We all know that good posture is important and slouching is not, but when you are nursing as frequently as you are, correct posture makes a huge difference. Make sure your chair or seat is supportive and not too soft, with a good sturdy back and room to add those pillows for your arms. It will be tempting to get comfy on a soft couch or even your bed, but as you are learning to nurse try to avoid these soft seats.
After nursing, it is key to stretch.
New moms are commonly in a “rounded posture”, with rounded shoulders, flexed (looking down) neck, and a hunched back from holding baby and nursing. We want to open up and give our muscles some oxygen to relax.
A great easy way to stretch is to use a foam roller. Place the foam roller on the floor, gently sit on the end of the roller and lay down so your spine is laying along the roller, or the foam roller is vertical to your spine.
This is easiest with a long foam roller, but if you have a small roller, you can use a pillow to rest your head.
As you lay there, let your arms rest outstretched on the floor and relax your shoulders. Let your chest open and stretch, which will help combat the rounding posture and prevent back discomfort. Lay here for as long as you need, while taking some deep breaths, or as long as baby will let you.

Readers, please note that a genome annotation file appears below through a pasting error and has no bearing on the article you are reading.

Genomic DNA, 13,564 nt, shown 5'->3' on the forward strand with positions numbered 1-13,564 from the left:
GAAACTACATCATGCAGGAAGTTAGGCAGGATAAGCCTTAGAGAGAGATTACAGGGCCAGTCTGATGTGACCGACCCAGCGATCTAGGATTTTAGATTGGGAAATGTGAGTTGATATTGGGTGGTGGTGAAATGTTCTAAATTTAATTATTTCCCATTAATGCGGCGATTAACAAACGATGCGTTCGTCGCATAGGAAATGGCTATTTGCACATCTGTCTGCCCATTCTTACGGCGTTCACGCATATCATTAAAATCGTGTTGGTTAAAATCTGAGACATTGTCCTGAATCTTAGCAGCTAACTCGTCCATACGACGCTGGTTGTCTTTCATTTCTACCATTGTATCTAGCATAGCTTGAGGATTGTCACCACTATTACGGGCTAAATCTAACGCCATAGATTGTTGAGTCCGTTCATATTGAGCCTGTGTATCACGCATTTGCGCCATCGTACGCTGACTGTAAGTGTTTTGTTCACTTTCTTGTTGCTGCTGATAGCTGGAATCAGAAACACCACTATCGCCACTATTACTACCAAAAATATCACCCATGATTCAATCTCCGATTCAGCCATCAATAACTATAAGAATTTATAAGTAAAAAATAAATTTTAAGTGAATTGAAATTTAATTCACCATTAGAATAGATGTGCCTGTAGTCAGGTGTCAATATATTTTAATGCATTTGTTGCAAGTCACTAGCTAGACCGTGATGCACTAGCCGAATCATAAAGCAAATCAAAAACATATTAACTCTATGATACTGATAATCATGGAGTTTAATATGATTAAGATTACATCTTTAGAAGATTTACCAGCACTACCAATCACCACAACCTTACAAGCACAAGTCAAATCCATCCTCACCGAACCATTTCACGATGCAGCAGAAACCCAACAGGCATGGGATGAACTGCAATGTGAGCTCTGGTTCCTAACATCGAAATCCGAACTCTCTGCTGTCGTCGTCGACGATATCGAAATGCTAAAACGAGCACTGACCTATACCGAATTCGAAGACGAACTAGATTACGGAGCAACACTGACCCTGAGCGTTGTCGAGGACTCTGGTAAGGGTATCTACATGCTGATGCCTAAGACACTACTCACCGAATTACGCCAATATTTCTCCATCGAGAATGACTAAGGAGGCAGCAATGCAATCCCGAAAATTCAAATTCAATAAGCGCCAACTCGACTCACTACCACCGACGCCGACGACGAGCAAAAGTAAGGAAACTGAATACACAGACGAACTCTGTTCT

You can also do this while baby is enjoying tummy time.
5 Get Adjusted
Chiropractic adjustments allow your body to move better. You naturally have added stress of having a new baby and now adding in repetitive stress of nursing posture, this can inhibit the proper function and mobility of your overused joints, your spine included. Getting those areas to move better will bring more circulation and nerve function to increase healing and decrease pain.
Perinatal chiropractors are perfect to help you through this time and understand your postpartum needs.
You can find a perinatal chiropractor in your area who is qualified in caring for your specific needs by checking out icpa4kids.com. I got adjusted weekly to help heal from birth, as well as, help with breastfeeding posture. It helped me tremendously.
Conclusion: These Tips Can Help Eliminate Neck Pain from Breastfeeding!
Following these 5 steps will greatly reduce any nursing neck pain or back pain. These steps made the most impact on my nursing journey and I am passionate to share it with all moms to help them as well.
I strongly believe that breastfeeding is a wonderful joy and special bond between you and your baby, but that doesn’t mean it isn’t hard and challenging. I had many tears while learning, felt very lonely nursing at night, and felt secluded when I needed to nurse in a separate room, all while battling painful clogged ducts, sore nipples, and neck and back pain.
Mama, you are doing an amazing job. Keep up the great work and best wishes for a successful nursing journey pain free!
Don’t settle for pain. Try these tips! If they help or you have any questions at all, let us know in the comments below.